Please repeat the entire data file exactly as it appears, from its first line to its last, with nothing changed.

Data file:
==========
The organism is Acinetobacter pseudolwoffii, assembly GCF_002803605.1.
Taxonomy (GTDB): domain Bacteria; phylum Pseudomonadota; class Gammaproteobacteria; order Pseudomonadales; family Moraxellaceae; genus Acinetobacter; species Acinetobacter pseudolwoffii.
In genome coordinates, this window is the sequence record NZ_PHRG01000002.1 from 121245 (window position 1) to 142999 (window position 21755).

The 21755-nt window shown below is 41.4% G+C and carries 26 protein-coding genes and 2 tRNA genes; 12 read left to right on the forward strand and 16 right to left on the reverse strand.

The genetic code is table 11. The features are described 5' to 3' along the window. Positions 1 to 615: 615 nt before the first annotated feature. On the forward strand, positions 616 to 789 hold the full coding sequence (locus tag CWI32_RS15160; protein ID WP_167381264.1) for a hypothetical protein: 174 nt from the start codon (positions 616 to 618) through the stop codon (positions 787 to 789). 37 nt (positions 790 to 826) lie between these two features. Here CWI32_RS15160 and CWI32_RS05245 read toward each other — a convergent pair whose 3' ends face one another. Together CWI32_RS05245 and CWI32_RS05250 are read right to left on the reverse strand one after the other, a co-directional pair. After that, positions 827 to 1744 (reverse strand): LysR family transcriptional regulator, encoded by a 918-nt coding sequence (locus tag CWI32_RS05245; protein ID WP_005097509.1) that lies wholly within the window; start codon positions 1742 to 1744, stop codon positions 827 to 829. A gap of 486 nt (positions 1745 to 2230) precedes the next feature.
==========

The organism is Acinetobacter pseudolwoffii, assembly GCF_002803605.1.
Taxonomy (GTDB): domain Bacteria; phylum Pseudomonadota; class Gammaproteobacteria; order Pseudomonadales; family Moraxellaceae; genus Acinetobacter; species Acinetobacter pseudolwoffii.
In genome coordinates, this window is the sequence record NZ_PHRG01000002.1 from 121245 (window position 1) to 142999 (window position 21755).

The 21755-nt window shown below is 41.4% G+C and carries 26 protein-coding genes and 2 tRNA genes; 12 read left to right on the forward strand and 16 right to left on the reverse strand.

The genetic code is table 11. The features are described 5' to 3' along the window. Positions 1 to 615: 615 nt before the first annotated feature. On the forward strand, positions 616 to 789 hold the full coding sequence (locus tag CWI32_RS15160; protein ID WP_167381264.1) for a hypothetical protein: 174 nt from the start codon (positions 616 to 618) through the stop codon (positions 787 to 789). 37 nt (positions 790 to 826) lie between these two features. Here CWI32_RS15160 and CWI32_RS05245 read toward each other — a convergent pair whose 3' ends face one another. Together CWI32_RS05245 and CWI32_RS05250 are read right to left on the reverse strand one after the other, a co-directional pair. After that, positions 827 to 1744 (reverse strand): LysR family transcriptional regulator, encoded by a 918-nt coding sequence (locus tag CWI32_RS05245; protein ID WP_005097509.1) that lies wholly within the window; start codon positions 1742 to 1744, stop codon positions 827 to 829. A gap of 486 nt (positions 1745 to 2230) precedes the next feature.